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What are Sunday trading laws? A simple guide for businesses

4-minute read

Conor Shilling

26 May 2022

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For many small businesses, the weekend is one of the busiest periods of trading. However, if you own a shop there are laws on Sunday trading that you need to follow.

Read on to find out which businesses need to follow Sunday trading laws, what happens if you don’t, and how to manage your staff.

What are the UK Sunday trading laws?

Whether or not you need to follow Sunday trading laws depends on the size and type of shop you operate.

In England and Wales, shops under 280 square metres are classed as small shops and don’t need to follow Sunday trading laws.

This means that you’re free to open to customers any day of the year at any hour.

If your shop is over 280 square metres, you’ll need to follow these rules:

  • on Sundays you can only open for six consecutive hours between 10am and 6pm
  • you can’t open on Christmas Day or Easter Sunday

If you have a large shop, you must clearly display your Sunday hours inside and outside your shop. Retailers who break Sunday trading laws could be fined up to £50,000.

Which shops are exempt from Sunday trading restrictions?

There are some shops larger than 280 square metres that don’t have to follow Sunday trading laws, including:

  • shops in road services
  • shops in airports and train stations
  • registered pharmacies
  • shops selling bicycle or motor supplies
  • farms selling their own produce
  • exhibition stands

Are there different Sunday trading laws in Scotland and Northern Ireland?

Businesses in Scotland can open for as long as they want on Sundays as there are no trading restrictions.

However, there’s legislation that stops employers in Scotland from requiring their staff work on a Sunday.

In Northern Ireland, large shops can open for up to five hours between 1pm and 6pm.

Are there rules for your employees who work on Sundays?

If you run a shop business that’s open on Sundays, employees can opt out of Sunday working unless it’s the only day they’ve been employed to work on.

As an employer, you need to tell staff about their rights to opt out of Sunday hours when they start working for you.

It’s important to note that staff can’t be treated unfairly or dismissed if they choose not to work on Sundays.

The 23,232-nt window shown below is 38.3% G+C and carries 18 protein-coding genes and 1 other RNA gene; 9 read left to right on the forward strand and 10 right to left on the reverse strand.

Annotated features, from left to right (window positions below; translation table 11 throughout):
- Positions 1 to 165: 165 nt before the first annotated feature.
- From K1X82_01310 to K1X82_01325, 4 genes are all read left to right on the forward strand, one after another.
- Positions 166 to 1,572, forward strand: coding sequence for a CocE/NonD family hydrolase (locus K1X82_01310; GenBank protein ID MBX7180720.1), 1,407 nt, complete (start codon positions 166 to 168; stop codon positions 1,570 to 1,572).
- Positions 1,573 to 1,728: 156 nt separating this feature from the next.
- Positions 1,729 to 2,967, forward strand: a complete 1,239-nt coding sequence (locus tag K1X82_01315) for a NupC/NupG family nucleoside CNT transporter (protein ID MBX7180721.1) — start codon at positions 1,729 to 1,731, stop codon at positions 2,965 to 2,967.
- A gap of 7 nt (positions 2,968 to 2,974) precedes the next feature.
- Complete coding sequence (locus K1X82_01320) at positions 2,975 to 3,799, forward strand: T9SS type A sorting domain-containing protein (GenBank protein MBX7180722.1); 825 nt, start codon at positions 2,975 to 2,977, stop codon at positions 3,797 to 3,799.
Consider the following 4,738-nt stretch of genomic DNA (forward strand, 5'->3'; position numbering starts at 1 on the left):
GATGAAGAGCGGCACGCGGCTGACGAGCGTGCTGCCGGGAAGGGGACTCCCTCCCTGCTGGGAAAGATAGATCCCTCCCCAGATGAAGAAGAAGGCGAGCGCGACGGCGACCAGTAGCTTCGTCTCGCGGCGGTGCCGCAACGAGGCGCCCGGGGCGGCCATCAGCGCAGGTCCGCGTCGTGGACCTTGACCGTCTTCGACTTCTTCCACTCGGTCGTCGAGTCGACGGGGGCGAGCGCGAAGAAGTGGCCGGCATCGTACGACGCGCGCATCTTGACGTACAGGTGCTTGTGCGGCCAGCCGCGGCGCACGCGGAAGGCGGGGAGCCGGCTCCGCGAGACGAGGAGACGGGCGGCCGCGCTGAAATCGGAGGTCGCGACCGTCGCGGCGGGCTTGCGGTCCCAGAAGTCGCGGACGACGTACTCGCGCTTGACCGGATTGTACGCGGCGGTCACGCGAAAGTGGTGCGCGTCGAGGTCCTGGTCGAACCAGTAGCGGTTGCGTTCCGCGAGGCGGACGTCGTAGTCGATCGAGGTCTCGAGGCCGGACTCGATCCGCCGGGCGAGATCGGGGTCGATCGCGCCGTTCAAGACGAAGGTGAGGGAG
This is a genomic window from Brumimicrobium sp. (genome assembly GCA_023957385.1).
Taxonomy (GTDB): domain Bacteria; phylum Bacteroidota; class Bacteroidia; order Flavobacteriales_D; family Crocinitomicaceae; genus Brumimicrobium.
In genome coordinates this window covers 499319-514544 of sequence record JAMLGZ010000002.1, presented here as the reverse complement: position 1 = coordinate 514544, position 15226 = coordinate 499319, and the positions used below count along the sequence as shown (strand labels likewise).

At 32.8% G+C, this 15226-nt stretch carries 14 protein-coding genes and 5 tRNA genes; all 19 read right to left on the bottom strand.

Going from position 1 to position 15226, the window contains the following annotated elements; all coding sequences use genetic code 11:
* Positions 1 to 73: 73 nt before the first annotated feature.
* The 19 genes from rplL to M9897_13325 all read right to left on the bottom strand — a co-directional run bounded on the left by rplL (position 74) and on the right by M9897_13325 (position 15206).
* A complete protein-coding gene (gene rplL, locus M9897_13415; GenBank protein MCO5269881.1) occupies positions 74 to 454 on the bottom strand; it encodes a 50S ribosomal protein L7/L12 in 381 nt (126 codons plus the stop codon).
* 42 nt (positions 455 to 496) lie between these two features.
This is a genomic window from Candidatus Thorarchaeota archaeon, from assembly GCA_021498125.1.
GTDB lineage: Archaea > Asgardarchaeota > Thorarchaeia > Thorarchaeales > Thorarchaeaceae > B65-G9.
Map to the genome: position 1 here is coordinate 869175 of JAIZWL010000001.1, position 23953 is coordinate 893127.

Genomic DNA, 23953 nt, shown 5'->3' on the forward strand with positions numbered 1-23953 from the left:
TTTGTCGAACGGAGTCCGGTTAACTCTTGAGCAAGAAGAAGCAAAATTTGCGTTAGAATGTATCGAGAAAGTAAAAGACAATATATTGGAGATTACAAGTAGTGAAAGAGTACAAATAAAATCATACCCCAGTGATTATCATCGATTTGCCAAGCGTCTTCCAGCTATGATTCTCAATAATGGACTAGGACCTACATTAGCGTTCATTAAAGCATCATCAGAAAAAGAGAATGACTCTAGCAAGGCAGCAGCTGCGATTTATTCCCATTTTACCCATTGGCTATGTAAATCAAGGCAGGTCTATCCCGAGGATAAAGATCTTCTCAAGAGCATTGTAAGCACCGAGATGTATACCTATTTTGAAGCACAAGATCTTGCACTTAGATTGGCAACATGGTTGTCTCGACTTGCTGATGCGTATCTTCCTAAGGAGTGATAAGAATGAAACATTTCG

The government website has further information on Sunday working rules for employers.

What do you need to consider if you own a small shop?

How will you manage staff?

Even though you can open at any time, you’ll need to choose your opening hours carefully.

If you want staff to work late nights, Sundays, and bank holidays, then you may have to pay them more and there are legal obligations to consider.

Our free customisable templates, created in partnership with Farillio, can help you to stay on the right side of the law when hiring staff:

Is it worth moving to a bigger premises?

If you run a successful small shop, you may be considering moving to a bigger premises.

However if you do a lot of business on a Sunday, moving to a large shop that has to follow Sunday trading laws could have a negative impact on sales.

It’s important to decide whether the benefits of having a larger space outweigh the limited trading hours on Sundays.

Helen Hotson/stock.adobe.com

Why do we have Sunday trading laws?

Sunday trading laws in the UK have been around since the 1930s, with the current Sunday Trading Act introduced in 1994.

There’s a limit on Sunday opening hours due to Sunday traditionally being a day of rest, as well as a religious or spiritual day for many people.

They also help small businesses, allowing them to stay open for as long as they want when larger retailers have to close earlier than usual.

Those against Sunday trading laws say they don’t fit with the always-on nature of modern society, with a negative impact on job creation and the economy.

On the other hand, those in favour believe in protecting the special, restful nature of Sundays.

Will Sunday trading laws be relaxed in the future?

Sunday trading laws are a divisive subject, leading to several campaigns to abolish them over the years.

In 2021, the government considered suspending Sunday trading restrictions for 12 months to help the economy bounce back after the Covid-19 pandemic, although they didn’t end up changing the law.

In 2012, Sunday trading restrictions were removed during the London Olympics to make the most of extra tourist spending.

A few years later, in 2016, David Cameron launched an unsuccessful bill to remove Sunday trading laws and give local councils more powers to control shop opening hours.

What could this mean for small businesses?

If Sunday trading laws are relaxed or scrapped, it’d have a big impact on many small shops, particularly convenience stores that compete with supermarkets.

Although many supermarkets have smaller stores to get around Sunday trading restrictions, in many areas small, independent stores are the go-to retailers on Sundays.

Changes to Sunday trading laws could see large businesses benefit as they have the capacity to open for longer, as well as the ability to attract more customers with lower prices and a bigger variety of products.

If small convenience store businesses lost out on Sunday trading to their supermarket rivals, this could lead to job losses and business closures.

At the moment, there are no plans to change Sunday trading restrictions, but the number of past attempts suggests there could be more in the future.

Do you think Sunday trading laws should be relaxed? Let us know in the comments below.

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We create this content for general information purposes and it should not be taken as advice. Always take professional advice. Read our full disclaimer

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